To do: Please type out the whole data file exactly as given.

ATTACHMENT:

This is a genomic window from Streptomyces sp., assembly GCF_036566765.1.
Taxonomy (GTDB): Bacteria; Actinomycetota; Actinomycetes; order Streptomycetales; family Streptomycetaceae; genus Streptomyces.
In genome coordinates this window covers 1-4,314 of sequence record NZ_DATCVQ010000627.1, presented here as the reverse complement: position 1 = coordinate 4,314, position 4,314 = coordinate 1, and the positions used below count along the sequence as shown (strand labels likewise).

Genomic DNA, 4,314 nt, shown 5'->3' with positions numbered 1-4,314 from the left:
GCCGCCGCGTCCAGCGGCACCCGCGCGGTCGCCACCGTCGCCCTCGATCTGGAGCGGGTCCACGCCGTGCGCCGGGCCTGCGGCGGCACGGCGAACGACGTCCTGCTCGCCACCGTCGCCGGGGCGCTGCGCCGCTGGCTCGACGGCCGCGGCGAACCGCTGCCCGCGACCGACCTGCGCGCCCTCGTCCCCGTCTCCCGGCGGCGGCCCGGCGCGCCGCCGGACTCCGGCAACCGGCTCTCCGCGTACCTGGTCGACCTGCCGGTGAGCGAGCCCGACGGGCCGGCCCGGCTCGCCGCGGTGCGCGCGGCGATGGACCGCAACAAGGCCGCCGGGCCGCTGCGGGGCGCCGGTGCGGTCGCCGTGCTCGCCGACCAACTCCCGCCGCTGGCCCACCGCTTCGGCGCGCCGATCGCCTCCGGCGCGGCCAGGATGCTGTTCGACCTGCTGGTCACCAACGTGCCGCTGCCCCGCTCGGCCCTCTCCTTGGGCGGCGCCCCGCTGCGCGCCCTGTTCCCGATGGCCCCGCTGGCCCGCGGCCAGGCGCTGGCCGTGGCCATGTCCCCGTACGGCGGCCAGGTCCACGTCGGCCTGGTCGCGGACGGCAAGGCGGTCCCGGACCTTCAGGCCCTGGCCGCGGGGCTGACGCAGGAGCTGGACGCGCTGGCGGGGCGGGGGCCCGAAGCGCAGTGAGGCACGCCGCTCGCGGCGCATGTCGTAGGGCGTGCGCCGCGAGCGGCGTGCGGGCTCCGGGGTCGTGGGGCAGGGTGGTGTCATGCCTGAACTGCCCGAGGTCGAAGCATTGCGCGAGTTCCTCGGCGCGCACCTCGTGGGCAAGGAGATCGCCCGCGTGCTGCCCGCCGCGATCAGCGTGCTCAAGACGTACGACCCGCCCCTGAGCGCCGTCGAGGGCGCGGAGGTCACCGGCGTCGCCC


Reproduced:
This is a genomic window from Streptomyces sp., assembly GCF_036566765.1.
Taxonomy (GTDB): Bacteria; Actinomycetota; Actinomycetes; order Streptomycetales; family Streptomycetaceae; genus Streptomyces.
In genome coordinates this window covers 1-4,314 of sequence record NZ_DATCVQ010000627.1, presented here as the reverse complement: position 1 = coordinate 4,314, position 4,314 = coordinate 1, and the positions used below count along the sequence as shown (strand labels likewise).

Genomic DNA, 4,314 nt, shown 5'->3' with positions numbered 1-4,314 from the left:
GCCGCCGCGTCCAGCGGCACCCGCGCGGTCGCCACCGTCGCCCTCGATCTGGAGCGGGTCCACGCCGTGCGCCGGGCCTGCGGCGGCACGGCGAACGACGTCCTGCTCGCCACCGTCGCCGGGGCGCTGCGCCGCTGGCTCGACGGCCGCGGCGAACCGCTGCCCGCGACCGACCTGCGCGCCCTCGTCCCCGTCTCCCGGCGGCGGCCCGGCGCGCCGCCGGACTCCGGCAACCGGCTCTCCGCGTACCTGGTCGACCTGCCGGTGAGCGAGCCCGACGGGCCGGCCCGGCTCGCCGCGGTGCGCGCGGCGATGGACCGCAACAAGGCCGCCGGGCCGCTGCGGGGCGCCGGTGCGGTCGCCGTGCTCGCCGACCAACTCCCGCCGCTGGCCCACCGCTTCGGCGCGCCGATCGCCTCCGGCGCGGCCAGGATGCTGTTCGACCTGCTGGTCACCAACGTGCCGCTGCCCCGCTCGGCCCTCTCCTTGGGCGGCGCCCCGCTGCGCGCCCTGTTCCCGATGGCCCCGCTGGCCCGCGGCCAGGCGCTGGCCGTGGCCATGTCCCCGTACGGCGGCCAGGTCCACGTCGGCCTGGTCGCGGACGGCAAGGCGGTCCCGGACCTTCAGGCCCTGGCCGCGGGGCTGACGCAGGAGCTGGACGCGCTGGCGGGGCGGGGGCCCGAAGCGCAGTGAGGCACGCCGCTCGCGGCGCATGTCGTAGGGCGTGCGCCGCGAGCGGCGTGCGGGCTCCGGGGTCGTGGGGCAGGGTGGTGTCATGCCTGAACTGCCCGAGGTCGAAGCATTGCGCGAGTTCCTCGGCGCGCACCTCGTGGGCAAGGAGATCGCCCGCGTGCTGCCCGCCGCGATCAGCGTGCTCAAGACGTACGACCCGCCCCTGAGCGCCGTCGAGGGCGCGGAGGTCACCGGCGTCGCCC